When I looked back on the shame I had for shoplifting, I felt horrible about myself for years. I would call myself a loser, and it was a contributor to the path of self-destruction that I was on for the majority of my twenties. I was raised going to church youth group, my dad was a police officer, and what a terrible thing to do to my mom, being that she worked at that store. I never stole a single thing after that. There have been times at stores when something was left in the cart, and I realized I didn’t pay for it, so I went back into the store, explained what happened, and paid for the item.

Step 3: Affirm Your Worth

While rewind mode, counter the shame with affirmations acknowledging your growth and self-worth. Remind yourself that your level of awareness was lower, you were doing the best you could at the time, and you've learned and changed since then. Create loving affirmations that resonate with you and your specific situation.

Once I realized I wasn’t the person that I was when I was 17, I started to let go of the shame I was carrying from it. I began to understand how it was carrying something with me that was damaging to me for no reason. I was a kid; I had some other problems going on in my life that led me to make bad choices for myself. There was no reason for me to call myself names and beat myself up over something that happened in the past.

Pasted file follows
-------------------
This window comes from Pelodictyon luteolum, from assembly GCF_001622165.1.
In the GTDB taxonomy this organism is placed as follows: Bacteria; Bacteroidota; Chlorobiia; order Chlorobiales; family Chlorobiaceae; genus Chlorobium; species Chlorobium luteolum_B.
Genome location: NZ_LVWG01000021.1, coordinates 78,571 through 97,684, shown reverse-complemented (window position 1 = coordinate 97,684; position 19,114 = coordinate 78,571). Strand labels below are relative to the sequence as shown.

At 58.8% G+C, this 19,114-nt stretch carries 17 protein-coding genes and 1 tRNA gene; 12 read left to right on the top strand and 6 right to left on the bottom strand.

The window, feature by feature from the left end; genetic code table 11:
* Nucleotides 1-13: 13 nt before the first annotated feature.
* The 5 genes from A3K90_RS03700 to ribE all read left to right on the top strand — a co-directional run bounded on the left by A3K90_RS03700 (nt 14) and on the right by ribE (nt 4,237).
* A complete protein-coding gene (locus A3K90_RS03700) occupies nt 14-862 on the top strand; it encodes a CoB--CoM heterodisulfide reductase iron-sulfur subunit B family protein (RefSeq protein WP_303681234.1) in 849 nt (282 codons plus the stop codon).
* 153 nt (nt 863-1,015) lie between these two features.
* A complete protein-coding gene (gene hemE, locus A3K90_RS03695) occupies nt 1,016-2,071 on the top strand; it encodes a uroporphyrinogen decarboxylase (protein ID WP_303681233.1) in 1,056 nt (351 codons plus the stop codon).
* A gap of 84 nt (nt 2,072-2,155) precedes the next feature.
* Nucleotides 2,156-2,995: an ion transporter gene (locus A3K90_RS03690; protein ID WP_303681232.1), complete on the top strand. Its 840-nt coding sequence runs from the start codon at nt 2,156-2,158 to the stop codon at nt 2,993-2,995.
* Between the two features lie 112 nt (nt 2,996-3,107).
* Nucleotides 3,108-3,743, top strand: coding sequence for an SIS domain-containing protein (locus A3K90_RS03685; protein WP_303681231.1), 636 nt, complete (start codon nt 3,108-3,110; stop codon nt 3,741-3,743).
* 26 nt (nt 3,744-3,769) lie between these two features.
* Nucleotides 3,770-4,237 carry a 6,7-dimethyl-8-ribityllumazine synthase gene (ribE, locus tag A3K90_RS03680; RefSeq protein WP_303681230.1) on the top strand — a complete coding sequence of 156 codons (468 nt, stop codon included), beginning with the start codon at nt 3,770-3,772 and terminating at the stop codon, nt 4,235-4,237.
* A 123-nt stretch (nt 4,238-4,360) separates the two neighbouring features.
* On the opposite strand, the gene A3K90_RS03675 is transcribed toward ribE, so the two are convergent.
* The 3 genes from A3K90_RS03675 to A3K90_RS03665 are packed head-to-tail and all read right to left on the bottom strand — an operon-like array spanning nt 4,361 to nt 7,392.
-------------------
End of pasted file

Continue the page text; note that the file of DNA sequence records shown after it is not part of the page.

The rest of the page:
Step 4: Feel the Pain and Let it Go of Shame

Allow yourself to feel the emotions associated with the shameful incident. Don't run from the pain; instead, sit with it and let it wash over you. Remember, emotions are like waves—they may feel overwhelming but eventually pass. You are the ocean, vast and capable of containing these emotions.

Healing shame with the ocean